Sen. Chuck Grassley, R-Iowa

DES MOINES, Iowa – An internal Department of Homeland Security memo obtained by Sen. Chuck Grassley, R-Iowa, has created a firestorm on Capitol Hill over revelations the Obama administration is considering sidestepping Congress to grant illegal immigrants “amnesty” by executive fiat.

“Once again, the Obama administration says one thing and does another,” asserts a statement from the Republicans on the House Judiciary Committee attributed to ranking member Lamar Smith, R-Texas. “The President has promised border security and immigration enforcement. He has said we must hold individuals accountable for their illegal acts. And, in suing the State of Arizona, the administration argued that it is their responsibility to enforce the laws.

“But now we find out the truth,” the statement continues. “While saying one thing to the public, the Obama administration is scheming to ensure that immigration laws are not enforced!”

The fiery words come in response to an undated memo addressed to U.S. Citizenship and Immigration Services Director Alejandro Mayorkas and written by four agency staffers.

The memo outlines a plan of granting illegal immigrants “deferred action” on prosecution, enabling them to live in the U.S. “indefinitely.”

While not technically granting citizenship, the deferred-action plan outlined in the memo does state such immigrants may apply for employment authorization and continue to live in the U.S. free from the threat of removal.

The memo also admits the strategy could be used “as a non-legislative version of ‘amnesty.'”

Agency spokesperson Chris Bentley has defended the Obama administration, saying the memo was nothing more than “deliberation” and an “exchange of ideas.”

“As a matter of good government, U.S. Citizenship and Immigration Services will discuss just about every issue that comes within the purview of the immigration system,” Bentley said in an e-mail statement reported by The Washington Times. “We continue to maintain that comprehensive bipartisan legislation, coupled with smart, effective enforcement, is the only solution to our nation’s immigration challenges.”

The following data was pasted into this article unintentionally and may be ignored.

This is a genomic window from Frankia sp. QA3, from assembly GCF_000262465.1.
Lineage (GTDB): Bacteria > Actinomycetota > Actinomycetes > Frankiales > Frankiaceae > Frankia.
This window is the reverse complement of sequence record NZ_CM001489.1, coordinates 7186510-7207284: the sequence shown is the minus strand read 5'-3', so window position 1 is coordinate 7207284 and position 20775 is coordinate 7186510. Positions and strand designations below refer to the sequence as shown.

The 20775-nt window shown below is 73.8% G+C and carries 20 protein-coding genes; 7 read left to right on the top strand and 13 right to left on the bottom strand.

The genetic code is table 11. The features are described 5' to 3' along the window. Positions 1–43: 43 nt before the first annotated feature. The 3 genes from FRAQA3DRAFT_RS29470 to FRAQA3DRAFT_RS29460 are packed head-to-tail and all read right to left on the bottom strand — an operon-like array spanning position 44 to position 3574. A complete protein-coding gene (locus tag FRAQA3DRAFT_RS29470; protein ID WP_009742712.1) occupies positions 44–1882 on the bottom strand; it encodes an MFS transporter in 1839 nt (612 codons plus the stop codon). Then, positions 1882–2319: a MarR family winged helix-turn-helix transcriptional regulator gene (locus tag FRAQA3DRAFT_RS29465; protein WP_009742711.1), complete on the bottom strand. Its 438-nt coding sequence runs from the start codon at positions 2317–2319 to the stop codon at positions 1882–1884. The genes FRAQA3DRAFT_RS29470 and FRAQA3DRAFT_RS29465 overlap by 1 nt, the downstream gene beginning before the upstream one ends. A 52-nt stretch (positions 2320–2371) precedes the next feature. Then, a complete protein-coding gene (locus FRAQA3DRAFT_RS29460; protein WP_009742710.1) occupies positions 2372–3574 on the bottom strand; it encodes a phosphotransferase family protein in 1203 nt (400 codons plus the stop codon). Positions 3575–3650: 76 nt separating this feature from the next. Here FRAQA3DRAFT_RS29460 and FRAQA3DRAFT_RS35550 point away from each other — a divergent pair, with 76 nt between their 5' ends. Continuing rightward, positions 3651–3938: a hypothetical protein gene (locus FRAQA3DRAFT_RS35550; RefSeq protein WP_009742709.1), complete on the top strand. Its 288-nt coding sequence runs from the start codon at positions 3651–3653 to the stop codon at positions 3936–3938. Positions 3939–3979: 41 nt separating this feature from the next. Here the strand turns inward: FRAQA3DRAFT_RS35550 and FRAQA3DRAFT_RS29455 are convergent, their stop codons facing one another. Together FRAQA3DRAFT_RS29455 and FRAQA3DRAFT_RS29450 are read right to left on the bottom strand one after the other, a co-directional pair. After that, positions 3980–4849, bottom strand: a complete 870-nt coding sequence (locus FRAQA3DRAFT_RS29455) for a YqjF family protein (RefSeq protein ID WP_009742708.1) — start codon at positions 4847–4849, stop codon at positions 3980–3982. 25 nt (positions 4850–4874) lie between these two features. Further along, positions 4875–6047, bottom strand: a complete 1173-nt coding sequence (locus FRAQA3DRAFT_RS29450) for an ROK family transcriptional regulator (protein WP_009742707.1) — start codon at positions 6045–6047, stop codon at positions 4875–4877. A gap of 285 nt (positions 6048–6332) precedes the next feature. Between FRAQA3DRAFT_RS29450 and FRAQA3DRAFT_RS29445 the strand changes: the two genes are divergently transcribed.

Bentley said the Homeland Security Department “will not grant deferred action or humanitarian parole to the nation’s entire illegal-immigrant population.”

Indeed, the authors of the memo point out problems with using their plan to grant amnesty to millions of illegal immigrants.

“While it is theoretically possible to grant deferred action to an unrestricted number of unlawfully present individuals, doing so would likely be controversial, not to mention expensive,” the memo states. “Rather than making deferred action widely available to hundreds of thousands as a non-legislative version of ‘amnesty,’ (Citizenship and Immigration) could tailor the use of this discretionary option for particular groups.”

The memo then lists examples of those who could benefit from deferred action, such as students under the DREAM Act, a piece of legislation proposed by Sens. Orrin Hatch, R-Utah, and Richard Durbin, D-Ill., that would provide a path to citizenship for illegal immigrants who attend U.S. colleges or serve in the military.

But just because the report warns against using “deferred action” as a blanket amnesty for illegals doesn’t mean the Obama administration won’t try it, warn Republicans.

“This memo gives credence to our concerns that the administration will go to great lengths to circumvent Congress and unilaterally execute a backdoor amnesty plan,” Sen. Grassley said, as quoted in the Times.

“How to deal with the millions of illegal immigrants in the country is a question for the people’s representatives in Congress and not for unaccountable federal bureaucrats,” blasted Smith in the GOP committee statement. “This is an insult to millions of unemployed citizens and legal immigrants who have to compete with illegal immigrants for scarce jobs. The Obama administration needs to stop its scheming and put Americans’ interests first.”

Earlier this year, when news of the memo was first being whispered about in Washington, Mayorkas appeared before the Senate’s Judiciary Committee, where Sen. John Cornyn, R-Texas, warned the administration official against the deferred-action plan.

“I think it would be a mistake for the administration to use administrative action, like deferred action on a categorical basis, to deal with a large number of people who are here without proper legal documents to regularize their status without Congress’ participation,” Cornyn said.

“The American public’s confidence in the federal government’s ability and commitment to enforce our immigration laws is at an all-time low,” Cornyn said in a statement. “This apparent step to circumvent Congress – and avoid a transparent debate on how to fix our broken immigration system – threatens to further erode public confidence in its government and makes it less likely we will ever reach consensus and pass credible border security and immigration reform.”

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